A puzzling issue of linguistic theory is how humans map speech, which is characterized by notable diversity, into abstract linguistic categories. I explore the extent to which both phonological and phonetic models and machine learning methods, such as deep neural architectures, can offer insights into the cognitive foundations of speech that make this mapping possible. In the following, I organize my research into four projects.
The Phonology of Prosody
Prosody refers to the melodic patterns of speech. The melodic units of speech are characterized by continuous dynamic properties. A long-standing problem in phonology of prosody is to provide a formal definition of the units, a.k.a., pitch accents that make up the melodic pattern of speech, a.k.a., intonation. A relevant problem in phonological theory is how pitch accents are timed with respect to vowels and consonants. Several hypotheses were proposed that aim to define the timing of pitch accents with the segmental structure. By exploring the timing of the Cypriot Greek L*+H prenuclear pitch accent, in Themistocleous (2016), I investigated the predictions of three hypotheses: the invariance hypothesis, the segmental anchoring hypothesis, and the segmental anchorage hypothesis using two experiments: the first of which manipulates the syllable patterns of the stressed syllable, and the second modifies the distance of the L*+H from the following pitch accent. In the study, I show that the findings on the alignment of the low tone (L) corroborate the predictions of the segmental anchoring hypothesis: the L persistently aligns inside the onset consonant, a few milliseconds before the stressed vowel. However, the findings about the alignment of the high tone (H) are both intriguing and unexpected: the alignment of the H depends on the number of unstressed syllables that follow the prenuclear pitch accent. The ‘wandering’ of the H over multiple syllables is extremely rare among languages, and casts doubt on the invariance hypothesis and the segmental anchoring hypothesis, as well as indicating the need for a modified version of the segmental anchorage hypothesis. To address the alignment of the H, we suggest that it aligns within a segmental anchorage–the area that follows the prenuclear pitch accent–in such a way as to protect the paradigmatic contrast between the L*+H prenuclear pitch accent and the L+H* nuclear pitch accent.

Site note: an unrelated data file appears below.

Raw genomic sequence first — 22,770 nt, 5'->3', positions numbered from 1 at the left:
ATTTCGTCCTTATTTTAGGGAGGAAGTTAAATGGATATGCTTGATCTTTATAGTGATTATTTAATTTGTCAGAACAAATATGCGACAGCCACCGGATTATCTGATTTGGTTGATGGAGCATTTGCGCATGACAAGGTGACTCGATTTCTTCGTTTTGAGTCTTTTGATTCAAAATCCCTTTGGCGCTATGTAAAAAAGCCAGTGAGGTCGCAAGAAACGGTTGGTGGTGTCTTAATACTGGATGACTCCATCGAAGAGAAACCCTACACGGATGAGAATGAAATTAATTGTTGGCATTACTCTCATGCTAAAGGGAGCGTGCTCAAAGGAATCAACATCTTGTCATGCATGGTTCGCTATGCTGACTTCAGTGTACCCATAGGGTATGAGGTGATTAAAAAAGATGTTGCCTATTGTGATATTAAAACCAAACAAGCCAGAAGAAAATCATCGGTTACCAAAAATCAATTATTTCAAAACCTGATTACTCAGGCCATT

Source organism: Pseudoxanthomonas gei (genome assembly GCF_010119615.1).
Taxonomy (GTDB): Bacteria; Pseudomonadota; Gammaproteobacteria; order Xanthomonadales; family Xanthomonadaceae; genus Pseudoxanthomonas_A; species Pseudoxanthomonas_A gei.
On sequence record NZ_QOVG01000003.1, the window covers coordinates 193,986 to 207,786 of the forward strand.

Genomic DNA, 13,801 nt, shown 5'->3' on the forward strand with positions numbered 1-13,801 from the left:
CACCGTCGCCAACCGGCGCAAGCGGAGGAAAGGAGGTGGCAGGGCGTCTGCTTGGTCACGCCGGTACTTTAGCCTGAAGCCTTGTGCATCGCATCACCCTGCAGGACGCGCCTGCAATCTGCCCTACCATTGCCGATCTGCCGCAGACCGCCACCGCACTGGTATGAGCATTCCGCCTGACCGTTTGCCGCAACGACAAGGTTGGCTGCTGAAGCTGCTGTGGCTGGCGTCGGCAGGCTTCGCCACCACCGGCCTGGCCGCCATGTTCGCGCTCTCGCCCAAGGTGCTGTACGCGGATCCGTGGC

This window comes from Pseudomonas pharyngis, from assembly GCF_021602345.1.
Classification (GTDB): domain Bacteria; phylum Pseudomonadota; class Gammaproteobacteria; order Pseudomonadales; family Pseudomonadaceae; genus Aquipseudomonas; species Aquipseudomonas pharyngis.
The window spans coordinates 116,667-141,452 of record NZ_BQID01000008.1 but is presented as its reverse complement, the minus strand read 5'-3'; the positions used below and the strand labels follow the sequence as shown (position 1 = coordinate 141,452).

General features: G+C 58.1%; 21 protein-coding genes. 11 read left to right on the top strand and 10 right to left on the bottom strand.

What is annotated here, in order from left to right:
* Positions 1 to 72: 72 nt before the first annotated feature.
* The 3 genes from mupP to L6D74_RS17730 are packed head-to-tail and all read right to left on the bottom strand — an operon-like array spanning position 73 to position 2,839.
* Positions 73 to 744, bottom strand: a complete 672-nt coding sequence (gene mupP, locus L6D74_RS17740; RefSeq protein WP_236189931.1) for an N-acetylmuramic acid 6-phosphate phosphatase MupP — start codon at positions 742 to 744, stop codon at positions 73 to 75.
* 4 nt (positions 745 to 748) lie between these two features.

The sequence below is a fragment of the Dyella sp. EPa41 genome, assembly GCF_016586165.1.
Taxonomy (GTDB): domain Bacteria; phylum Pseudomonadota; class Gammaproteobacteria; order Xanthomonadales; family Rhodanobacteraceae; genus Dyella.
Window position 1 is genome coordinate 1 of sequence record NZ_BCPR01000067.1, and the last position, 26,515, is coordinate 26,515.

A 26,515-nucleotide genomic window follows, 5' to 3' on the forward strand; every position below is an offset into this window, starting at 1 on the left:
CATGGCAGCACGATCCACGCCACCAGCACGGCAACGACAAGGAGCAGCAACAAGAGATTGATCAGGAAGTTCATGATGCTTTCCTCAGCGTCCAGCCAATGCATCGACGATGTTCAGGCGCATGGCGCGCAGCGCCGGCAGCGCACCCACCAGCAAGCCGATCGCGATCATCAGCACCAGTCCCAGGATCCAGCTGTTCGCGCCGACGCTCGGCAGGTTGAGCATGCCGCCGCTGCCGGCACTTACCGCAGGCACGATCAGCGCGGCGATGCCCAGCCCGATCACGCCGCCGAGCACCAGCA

Another relevant issue of the phonology of intonation is the formal description of pitch accents that make up the phonemic inventory of a language or dialect. Themistocleous (2011b) provides the first description of Cypriot Greek pitch accents and compares their production with those of Standard Modern Greek. Specifically, Themistocleous (2011) provides a model of prenuclear and nuclear pitch accent accents of Cypriot Greek. He also shows that there is significant dialectal variation in the realization of pitch accents with respect to their alignment and pitch range. Overall, Themistocleous (2011) provided a model about the way pitch accents manifest categories of information structure, namely information focus, topic, contrastive focus, and contrastive topics (see also Themistocleous, 2012).
Prosodic structure refers to the phonological constituents of prosodic hierarchy, such as the syllable, the foot, the phonological words and intermediate and intonational phrase. These phonological constituents account for various phenomena that take place at their edges, one of these phenomena is final lengthening. In Themistocleous (2014), I conducted two experiments that investigate the interaction of edge-tones and final lengthening. The study shows that in Cypriot Greek the following occur: (a) lengthening applies primarily on the syllable nucleus not the syllable onset, which suggests variety specific effects of lengthening; (b) lengthening depends on the edge-tones, namely, polar questions trigger more lengthening than statements and wh-questions; (c) lengthening provides support for at least two distinct prosodic domains over the phonological word, the intonational phrase and the intermediate phrase; greater lengthening associates with the first and shorter lengthening with the latter; (d) finally, syllable duration depends on the syllable distance from the boundary, i.e., lengthening locally applies on penultimate and ultimate syllables whereas antepenultimates are affected the least. Additionally, by pointing to the distinct lengthening effects of edge-tones and domain-boundaries, the findings provide evidence for dinstinct lengthening devices.